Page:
It’s a bird! It’s a plane! It’s the RAVN-X—a rocket-launching drone designed to send small satellites to orbit without a pilot or a launchpad. Aerospace startup Aevum unveiled the first flight-ready model today, in advance of the system’s first mission: a 2021 launch for the U.S. Space Force, to take place after flight testing.
The company has already inked about $1 billion in military contracts, but Jay Skylus, founder and CEO, believes the RAVN-X system will be useful for remote-sensing scientists interested in launching small satellites quickly into custom orbits. The idea it could help scientists is, he says, “one of the key reasons I wake up in the morning.”
RAVN-X is about as long as two school buses and looks like it was born of a marriage between a bird and a missile. The drone takes off from a regular runway, climbs high in the atmosphere, and releases a small rocket attached to its body. The rocket continues spaceward and spits out satellites weighing between 100 and 500 kilograms. The system is autonomous and requires none of the costly infrastructure that comes with a launchpad.
Those features caught the attention of the Space Force, which contracted Aevum to carry its ASLON-45 mission—a set of small satellites that will, according to the agency, improve “real-time threat warnings.” ASLON-45 is the military branch’s first small satellite mission, set to launch from Cecil Spaceport in Jacksonville, Florida. “Having a robust U.S. industry providing responsive launch capability is key to ensuring the U.S. Space Force can respond to future threats,” said Lt. Col. Ryan Rose, chief of the Space and Missile Systems Center’s Small Launch and Targets Division, in a video recorded for today’s digital unveiling.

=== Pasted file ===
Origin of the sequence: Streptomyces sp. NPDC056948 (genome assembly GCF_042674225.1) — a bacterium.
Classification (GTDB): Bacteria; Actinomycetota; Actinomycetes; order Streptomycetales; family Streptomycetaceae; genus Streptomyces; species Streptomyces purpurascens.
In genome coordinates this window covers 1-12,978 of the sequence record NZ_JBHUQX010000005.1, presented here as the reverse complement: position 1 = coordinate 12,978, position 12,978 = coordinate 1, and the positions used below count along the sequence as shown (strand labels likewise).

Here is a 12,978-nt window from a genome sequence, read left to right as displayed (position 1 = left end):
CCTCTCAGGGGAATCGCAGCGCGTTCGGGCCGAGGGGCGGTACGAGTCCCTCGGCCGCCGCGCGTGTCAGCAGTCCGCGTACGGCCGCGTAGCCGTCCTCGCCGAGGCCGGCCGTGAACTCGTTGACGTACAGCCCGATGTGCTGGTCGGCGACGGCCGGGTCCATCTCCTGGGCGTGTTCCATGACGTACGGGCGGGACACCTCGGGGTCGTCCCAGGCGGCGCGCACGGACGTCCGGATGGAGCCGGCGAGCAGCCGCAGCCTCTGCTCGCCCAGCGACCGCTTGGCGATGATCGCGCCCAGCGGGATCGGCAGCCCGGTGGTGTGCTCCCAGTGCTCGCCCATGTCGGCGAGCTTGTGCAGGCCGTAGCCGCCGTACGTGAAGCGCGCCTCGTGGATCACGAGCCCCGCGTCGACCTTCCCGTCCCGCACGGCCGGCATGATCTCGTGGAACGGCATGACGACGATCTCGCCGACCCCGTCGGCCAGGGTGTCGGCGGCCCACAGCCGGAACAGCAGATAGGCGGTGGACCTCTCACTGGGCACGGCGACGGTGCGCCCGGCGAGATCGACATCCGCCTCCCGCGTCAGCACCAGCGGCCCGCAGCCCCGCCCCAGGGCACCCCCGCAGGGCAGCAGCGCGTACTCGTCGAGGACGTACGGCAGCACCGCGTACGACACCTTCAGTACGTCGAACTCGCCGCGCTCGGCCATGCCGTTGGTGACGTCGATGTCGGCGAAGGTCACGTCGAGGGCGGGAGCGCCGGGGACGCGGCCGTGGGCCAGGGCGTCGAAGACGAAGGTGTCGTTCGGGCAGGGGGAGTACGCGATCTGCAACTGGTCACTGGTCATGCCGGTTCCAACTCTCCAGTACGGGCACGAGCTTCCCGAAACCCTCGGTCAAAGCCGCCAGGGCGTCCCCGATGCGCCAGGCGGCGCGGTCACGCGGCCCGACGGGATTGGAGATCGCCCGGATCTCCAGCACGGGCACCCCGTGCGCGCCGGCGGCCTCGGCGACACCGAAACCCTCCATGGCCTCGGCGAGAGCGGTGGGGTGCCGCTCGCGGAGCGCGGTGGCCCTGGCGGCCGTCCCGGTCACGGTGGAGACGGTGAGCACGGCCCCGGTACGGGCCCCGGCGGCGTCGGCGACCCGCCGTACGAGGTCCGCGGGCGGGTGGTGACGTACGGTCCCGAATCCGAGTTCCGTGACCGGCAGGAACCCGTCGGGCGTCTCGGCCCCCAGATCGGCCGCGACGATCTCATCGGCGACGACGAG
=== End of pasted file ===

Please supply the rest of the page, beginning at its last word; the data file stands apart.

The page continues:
RAVN-X is not the first air-launched rocket catering to the “smallsat” market. Northrop Grumman’s Pegasus system has flown dozens of times since the 1990s. Virgin Orbit’s LauncherOne failed in its first launch attempt earlier this year, will try again later this month with an attempt to launch 10 NASA-funded “CubeSats”—small satellites that typically weigh less than 10 kilograms each. But both Pegasus and LauncherOne use traditional, piloted jets, whereas Aevum’s driverless drone is unique, says Phil Smith, a senior analyst at Bryce Space and Technology, a consulting firm. Still, Smith says, RAVN-X is flying into a crowded market, with more than 100 small launch vehicles in development. “There’s a plethora of systems out there,” he says. “There isn’t room for more than perhaps three to five or so.”
Much will hinge on Aevum’s ability to drive down costs by reusing its planned fleet of drone systems. (The attached rockets burn up in the atmosphere after delivering their payload.) Aevum says they’re aiming for costs of a few thousand dollars per kilogram—similar to the cost of a ride on a SpaceX Falcon 9 rocket. But with RAVN-X, researchers would have more control over the launch schedule and the precise orbit they want. Those sorts of bespoke privileges now cost more than $20,000 per kilogram on a Rocket Lab Electron, a small ground-launched rocket. One big difference, though: Rocket Lab has now launched more than a dozen times, whereas RAVN-X has not flown at all.
Today’s unveiling is a leap toward that first ride. And Smith sees the company’s military contracts as an endorsement of the system’s bright future. “That’s, in a sense, a seal of approval,” he says.